While he goes along with the parties, which move between a disco club, a country music venue and a punk concert and a very art party thrown by the theatre crowd, and the drinking, smooth talking and hooking up inherent in a debauched culture caught between the ’70s and ’80s, he is at heart the kind of guy who wants to meet someone special and stick with her.

That person turns out to be arts major Beverly (Zoey Deutch) who he meets indirectly on his first day on campus before wooing her in the sort of way that would not occur to many of his teammates.

He’s oddly positioned then between a testosterone-fueled culture that preaches teamwork but runs on the power of competition and jockeying for a sports career post-college, and an appreciation that there is more to life than the sports which consumes the baseball team, by virtue of shared passion and more importantly, its guarantee of a life freed from the humdrum of office life.

 

 

Where Everybody Wants Some!! excels is taking this transitional point in these men’s lives – the film occupies the three days leading up to the start of class when everybody is jockeying for position and a sense of place – and imbuing it, without heavy handed philosophising, with some meaning and depth.

Granted no one has extended conversations about life, the universe and everything, and they are not the type of people to dwell on the vicissitudes of uncertainty and promise of life, but through scattered comments and two key scenes involving Finn, Jake, Plummer and Dale, and then later Jake and Beverly we come to appreciate that everyone feels overwhelmed to one degree or another, and that while they are excited by bounding possibility, they are also intimidated by the prospect of getting it horribly wrong.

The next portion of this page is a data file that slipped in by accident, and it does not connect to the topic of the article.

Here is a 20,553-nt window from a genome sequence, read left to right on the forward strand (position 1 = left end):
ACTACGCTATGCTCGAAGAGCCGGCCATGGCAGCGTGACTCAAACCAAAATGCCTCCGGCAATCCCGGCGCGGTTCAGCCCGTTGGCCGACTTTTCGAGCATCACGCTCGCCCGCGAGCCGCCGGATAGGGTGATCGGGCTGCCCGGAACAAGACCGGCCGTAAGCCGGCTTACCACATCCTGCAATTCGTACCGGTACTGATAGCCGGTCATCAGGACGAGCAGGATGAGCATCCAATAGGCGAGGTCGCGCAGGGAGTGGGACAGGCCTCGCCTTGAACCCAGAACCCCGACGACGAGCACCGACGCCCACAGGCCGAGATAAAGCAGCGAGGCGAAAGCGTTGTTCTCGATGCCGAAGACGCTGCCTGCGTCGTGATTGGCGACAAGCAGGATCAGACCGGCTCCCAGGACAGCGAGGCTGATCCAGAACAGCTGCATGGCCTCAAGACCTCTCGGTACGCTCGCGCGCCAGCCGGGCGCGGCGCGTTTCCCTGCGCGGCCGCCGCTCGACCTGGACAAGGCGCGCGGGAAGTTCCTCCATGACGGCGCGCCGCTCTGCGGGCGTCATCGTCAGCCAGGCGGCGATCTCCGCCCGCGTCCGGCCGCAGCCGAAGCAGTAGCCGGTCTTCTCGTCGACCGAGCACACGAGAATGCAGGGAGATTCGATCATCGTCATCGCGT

No one says that out loud of course – you don’t want to be seen as a wuss or the one who breaks the magic spells of bravado and bombastic self-confidence – but it’s there in ways big and small, ensuring that through the haze of weed and the blur of endless drinking, that there is substance and depth to these people.

What keeps you watching ultimately is the fact that everyone in the film, but particularly the four key friends – Jake, Dale, Plummer and Finn – are inherently real, earthy human beings.

Yes, their lives are wild, somewhat immature and ill-judged at times but that’s the nature of the beast of youth, and all of them, to some extent or another, are aware of what lies ahead, and how little time they have to prepare for it.

Everybody Wants Some!! speaks to that weird tension in your late teens and early twenties between optimism and uncertainty, the thrill of living now versus preparing for the future, and the need we all have to make connections that mean something and make us part of a greater whole.

It’s lighthearted and fun much of the time but the serious subtext is always there, giving Linklater’s latest film an alluring mix of the intoxicating fun and mindlessness of the here-and-now and the gravity of what lies ahead, which when you think about it sums up the college years well nigh perfectly.